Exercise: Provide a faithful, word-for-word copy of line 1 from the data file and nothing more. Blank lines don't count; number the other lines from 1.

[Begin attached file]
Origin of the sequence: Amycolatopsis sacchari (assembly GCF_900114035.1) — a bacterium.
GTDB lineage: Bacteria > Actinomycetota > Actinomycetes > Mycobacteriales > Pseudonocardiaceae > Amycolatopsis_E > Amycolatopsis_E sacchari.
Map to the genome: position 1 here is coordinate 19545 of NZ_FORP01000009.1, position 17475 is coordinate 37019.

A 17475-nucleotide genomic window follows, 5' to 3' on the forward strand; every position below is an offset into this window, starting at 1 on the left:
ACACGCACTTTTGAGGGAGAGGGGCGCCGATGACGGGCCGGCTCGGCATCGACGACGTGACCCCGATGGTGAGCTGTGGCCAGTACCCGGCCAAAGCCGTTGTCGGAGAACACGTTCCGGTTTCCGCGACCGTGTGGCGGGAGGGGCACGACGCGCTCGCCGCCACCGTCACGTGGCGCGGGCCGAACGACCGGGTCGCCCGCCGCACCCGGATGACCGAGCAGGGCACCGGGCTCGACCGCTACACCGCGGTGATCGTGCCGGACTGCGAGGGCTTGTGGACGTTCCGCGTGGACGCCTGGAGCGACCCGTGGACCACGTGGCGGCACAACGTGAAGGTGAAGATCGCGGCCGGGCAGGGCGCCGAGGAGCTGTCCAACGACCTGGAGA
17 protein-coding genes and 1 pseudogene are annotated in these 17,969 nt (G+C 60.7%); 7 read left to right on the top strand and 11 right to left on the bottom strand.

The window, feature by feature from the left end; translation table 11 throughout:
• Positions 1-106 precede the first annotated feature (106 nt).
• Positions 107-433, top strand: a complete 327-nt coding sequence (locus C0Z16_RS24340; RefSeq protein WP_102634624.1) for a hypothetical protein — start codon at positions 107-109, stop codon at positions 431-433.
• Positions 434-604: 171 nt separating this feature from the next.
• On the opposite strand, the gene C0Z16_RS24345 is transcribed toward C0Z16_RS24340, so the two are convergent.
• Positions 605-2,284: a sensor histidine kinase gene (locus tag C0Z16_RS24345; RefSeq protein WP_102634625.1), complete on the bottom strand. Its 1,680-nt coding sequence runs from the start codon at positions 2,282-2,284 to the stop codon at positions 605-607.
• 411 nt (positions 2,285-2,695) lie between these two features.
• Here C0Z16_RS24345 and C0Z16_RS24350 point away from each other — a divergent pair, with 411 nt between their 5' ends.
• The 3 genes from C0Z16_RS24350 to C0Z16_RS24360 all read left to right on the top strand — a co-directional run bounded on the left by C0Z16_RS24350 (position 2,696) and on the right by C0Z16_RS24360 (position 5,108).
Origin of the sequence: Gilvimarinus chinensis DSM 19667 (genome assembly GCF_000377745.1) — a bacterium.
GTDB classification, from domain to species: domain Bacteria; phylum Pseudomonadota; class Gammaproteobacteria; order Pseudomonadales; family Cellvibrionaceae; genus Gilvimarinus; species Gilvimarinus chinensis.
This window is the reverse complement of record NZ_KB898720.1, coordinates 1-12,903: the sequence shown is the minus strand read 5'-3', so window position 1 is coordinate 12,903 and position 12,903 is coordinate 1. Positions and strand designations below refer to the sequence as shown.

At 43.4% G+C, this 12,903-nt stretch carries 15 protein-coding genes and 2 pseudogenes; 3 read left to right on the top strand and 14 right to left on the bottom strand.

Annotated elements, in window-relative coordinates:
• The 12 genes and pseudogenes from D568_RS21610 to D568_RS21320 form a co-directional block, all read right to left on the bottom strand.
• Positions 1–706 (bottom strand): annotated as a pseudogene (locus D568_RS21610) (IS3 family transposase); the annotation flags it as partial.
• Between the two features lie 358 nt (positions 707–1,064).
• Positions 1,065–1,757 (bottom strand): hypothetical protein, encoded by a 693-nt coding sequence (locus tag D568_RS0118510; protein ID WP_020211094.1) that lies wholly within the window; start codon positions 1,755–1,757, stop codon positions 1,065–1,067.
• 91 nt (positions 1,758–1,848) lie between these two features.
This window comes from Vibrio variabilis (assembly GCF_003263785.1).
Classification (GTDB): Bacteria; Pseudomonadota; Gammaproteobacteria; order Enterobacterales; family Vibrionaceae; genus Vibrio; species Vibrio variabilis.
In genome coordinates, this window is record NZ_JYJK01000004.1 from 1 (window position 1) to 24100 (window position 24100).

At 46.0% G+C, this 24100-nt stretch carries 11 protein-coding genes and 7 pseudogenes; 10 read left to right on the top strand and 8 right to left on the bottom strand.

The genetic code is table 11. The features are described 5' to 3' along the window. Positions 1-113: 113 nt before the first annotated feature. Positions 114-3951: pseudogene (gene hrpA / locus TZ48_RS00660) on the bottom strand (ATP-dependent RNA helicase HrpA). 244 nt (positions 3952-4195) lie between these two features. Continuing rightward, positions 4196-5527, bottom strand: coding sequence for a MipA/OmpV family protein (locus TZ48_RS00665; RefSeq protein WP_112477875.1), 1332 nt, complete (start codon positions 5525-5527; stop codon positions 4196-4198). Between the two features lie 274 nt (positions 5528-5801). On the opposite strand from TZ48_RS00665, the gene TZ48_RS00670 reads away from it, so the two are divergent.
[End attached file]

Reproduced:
Origin of the sequence: Amycolatopsis sacchari (assembly GCF_900114035.1) — a bacterium.